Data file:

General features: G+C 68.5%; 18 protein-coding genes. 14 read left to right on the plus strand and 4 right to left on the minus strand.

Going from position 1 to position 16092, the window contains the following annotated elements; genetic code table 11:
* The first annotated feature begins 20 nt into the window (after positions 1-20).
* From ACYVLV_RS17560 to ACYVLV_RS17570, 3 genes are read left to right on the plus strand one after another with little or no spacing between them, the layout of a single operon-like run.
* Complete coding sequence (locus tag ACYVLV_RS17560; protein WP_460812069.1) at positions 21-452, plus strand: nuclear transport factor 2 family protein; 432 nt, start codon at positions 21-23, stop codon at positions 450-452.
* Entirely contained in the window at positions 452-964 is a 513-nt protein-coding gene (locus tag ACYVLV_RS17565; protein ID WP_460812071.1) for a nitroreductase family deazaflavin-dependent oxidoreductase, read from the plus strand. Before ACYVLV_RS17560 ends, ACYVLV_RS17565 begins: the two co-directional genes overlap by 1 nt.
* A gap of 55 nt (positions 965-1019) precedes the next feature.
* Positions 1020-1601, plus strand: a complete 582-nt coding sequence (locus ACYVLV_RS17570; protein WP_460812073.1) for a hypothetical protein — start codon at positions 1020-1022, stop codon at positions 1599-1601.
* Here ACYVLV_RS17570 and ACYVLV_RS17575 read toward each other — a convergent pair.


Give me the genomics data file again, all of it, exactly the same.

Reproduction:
General features: G+C 68.5%; 18 protein-coding genes. 14 read left to right on the plus strand and 4 right to left on the minus strand.

Going from position 1 to position 16092, the window contains the following annotated elements; genetic code table 11:
* The first annotated feature begins 20 nt into the window (after positions 1-20).
* From ACYVLV_RS17560 to ACYVLV_RS17570, 3 genes are read left to right on the plus strand one after another with little or no spacing between them, the layout of a single operon-like run.
* Complete coding sequence (locus tag ACYVLV_RS17560; protein WP_460812069.1) at positions 21-452, plus strand: nuclear transport factor 2 family protein; 432 nt, start codon at positions 21-23, stop codon at positions 450-452.
* Entirely contained in the window at positions 452-964 is a 513-nt protein-coding gene (locus tag ACYVLV_RS17565; protein ID WP_460812071.1) for a nitroreductase family deazaflavin-dependent oxidoreductase, read from the plus strand. Before ACYVLV_RS17560 ends, ACYVLV_RS17565 begins: the two co-directional genes overlap by 1 nt.
* A gap of 55 nt (positions 965-1019) precedes the next feature.
* Positions 1020-1601, plus strand: a complete 582-nt coding sequence (locus ACYVLV_RS17570; protein WP_460812073.1) for a hypothetical protein — start codon at positions 1020-1022, stop codon at positions 1599-1601.
* Here ACYVLV_RS17570 and ACYVLV_RS17575 read toward each other — a convergent pair.